US Concerns Shape Japanese Economic Plan
JAPANESE leaders unveiled an economic rescue plan yesterday that attempts to dig the country out of two holes at once. The plan aims to appease Washington's stiff demands on trade just before crucial bilateral talks. It also tries to answer the cries of Japanese business leaders over a dormant economy.
``Something must be done or the [United States-Japan] relationship will go awry,'' Prime Minister Morihiro Hosokawa said last month on national television. Japan's economy, he warned in a speech last week, is in danger of ``going backward.'' The economy shrank from April to June at an annualized rate of 2 percent.
With new leaders who promise change, the United States and Japan will open bilateral trade talks next week in Hawaii. For the first time, Japan's leadership agrees with many US complaints, such as over-regulated Japanese industries and a lopsided trade surplus. Japan is ``focusing more on consumers so they can enjoy the fruits of economic development,'' says Masami Kogayu, chairman of Japan's Fair Trade Commission.
In addition to the Hawaii talks, which will be about setting up a ``framework'' for future trade talks, Mr. Hosokawa will meet with President Clinton sometime around Sept. 27, when both men plan to speak at the United Nations in New York.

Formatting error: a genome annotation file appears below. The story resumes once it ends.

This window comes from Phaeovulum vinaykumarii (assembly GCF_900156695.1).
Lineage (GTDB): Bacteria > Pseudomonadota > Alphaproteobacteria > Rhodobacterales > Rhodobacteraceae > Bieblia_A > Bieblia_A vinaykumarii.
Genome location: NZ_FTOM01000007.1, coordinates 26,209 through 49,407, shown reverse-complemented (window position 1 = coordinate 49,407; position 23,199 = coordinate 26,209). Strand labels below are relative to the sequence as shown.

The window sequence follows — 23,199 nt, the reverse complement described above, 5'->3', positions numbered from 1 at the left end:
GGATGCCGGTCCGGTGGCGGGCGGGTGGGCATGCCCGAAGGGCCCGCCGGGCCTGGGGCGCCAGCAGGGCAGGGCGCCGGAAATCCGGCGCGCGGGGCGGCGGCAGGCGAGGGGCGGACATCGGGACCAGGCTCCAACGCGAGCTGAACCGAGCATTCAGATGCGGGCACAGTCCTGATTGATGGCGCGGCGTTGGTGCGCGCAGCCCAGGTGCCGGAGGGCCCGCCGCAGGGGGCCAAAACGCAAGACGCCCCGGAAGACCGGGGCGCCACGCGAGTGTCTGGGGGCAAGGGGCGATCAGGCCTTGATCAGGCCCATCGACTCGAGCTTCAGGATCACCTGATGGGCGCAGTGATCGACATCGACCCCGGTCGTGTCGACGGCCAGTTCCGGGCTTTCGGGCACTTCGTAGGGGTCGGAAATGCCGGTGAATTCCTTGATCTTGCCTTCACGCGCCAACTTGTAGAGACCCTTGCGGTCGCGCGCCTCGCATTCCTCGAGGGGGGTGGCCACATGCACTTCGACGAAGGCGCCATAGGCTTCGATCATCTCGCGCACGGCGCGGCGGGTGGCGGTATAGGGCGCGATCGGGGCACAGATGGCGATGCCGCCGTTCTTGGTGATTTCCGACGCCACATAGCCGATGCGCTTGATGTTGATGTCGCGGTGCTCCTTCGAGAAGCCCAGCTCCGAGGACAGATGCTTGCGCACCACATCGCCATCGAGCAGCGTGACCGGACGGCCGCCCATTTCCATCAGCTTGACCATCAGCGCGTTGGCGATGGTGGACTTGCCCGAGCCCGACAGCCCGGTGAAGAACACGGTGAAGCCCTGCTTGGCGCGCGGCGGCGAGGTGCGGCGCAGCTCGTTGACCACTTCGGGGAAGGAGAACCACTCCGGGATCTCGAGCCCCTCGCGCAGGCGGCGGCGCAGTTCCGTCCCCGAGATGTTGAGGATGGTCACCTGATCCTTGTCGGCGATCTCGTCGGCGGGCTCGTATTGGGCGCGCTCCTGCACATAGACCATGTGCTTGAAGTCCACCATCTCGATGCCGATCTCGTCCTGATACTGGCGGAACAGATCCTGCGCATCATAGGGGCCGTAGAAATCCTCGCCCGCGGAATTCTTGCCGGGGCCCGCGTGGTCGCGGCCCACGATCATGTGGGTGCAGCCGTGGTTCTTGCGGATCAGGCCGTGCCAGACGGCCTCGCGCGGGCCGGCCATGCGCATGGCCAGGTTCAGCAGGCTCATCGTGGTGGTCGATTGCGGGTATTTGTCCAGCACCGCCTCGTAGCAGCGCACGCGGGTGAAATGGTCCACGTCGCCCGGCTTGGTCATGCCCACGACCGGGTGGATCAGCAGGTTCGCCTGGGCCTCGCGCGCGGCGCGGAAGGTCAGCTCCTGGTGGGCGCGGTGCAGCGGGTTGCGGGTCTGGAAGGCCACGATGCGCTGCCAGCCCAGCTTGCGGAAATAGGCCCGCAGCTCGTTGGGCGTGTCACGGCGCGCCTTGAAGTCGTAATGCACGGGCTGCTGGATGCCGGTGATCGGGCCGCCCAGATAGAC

Hosokawa's new economic measures will add some $57 billion in government spending, and may boost the economic growth rate by 1.3 percent. But the main thrust of the package are plans to deregulate industries in 94 areas and to pass the benefits of the recent 18 percent yen appreciation to consumers. The government will force airlines to offer deeper discounts on family fares to help pass on the reduced costs of imported jet fuel. For electricity bills, the average family will pay about $7.80 less a month next year.
Many of the measures are intended to open up Japan's economy and boost sluggish domestic demand - a key US request to help raise imports of American products. In addition, several leaders of Hosokawa's coalition government now support the US view that Japan should set a target for reducing its huge trade surplus, although others disagree.
``Japan has tended to dislike setting macroeconomic targets out of fear they might be linked to managed trade and [because] a failure to meet the targets might trigger sanctions,'' a spokesman quoted Foreign Minister Tsutomo Hata as saying.
The US wants Japan to cut its trade surplus as a percentage of gross national product from 3.3 percent to under 2 percent. ``If we do not set a target for the surplus as a whole, it is difficult to gain understanding,'' says Mr. Hata, leader of Japan Renewal Party. Other officials say a target should be only for ``internal'' use. Japan's trade surplus with the US was up 10 percent in August from a year earlier.
Another key politician, Ichiro Ozawa, co-leader of the Renewal Party, warns that Japan should find some common ground with the US in the trade talks or else Washington's frustration might result in it making no demands at all. That would indicate to the rest of the world that the bilateral relationship had ended, Mr. Ozawa said.
US trade negotiators hope Japan will agree by January to ``objective criteria'' for market access of foreign supercomputers, autoparts, and insurance services. Japan has indicated that objective criteria can be used only to measure past progress, not to set future trade targets.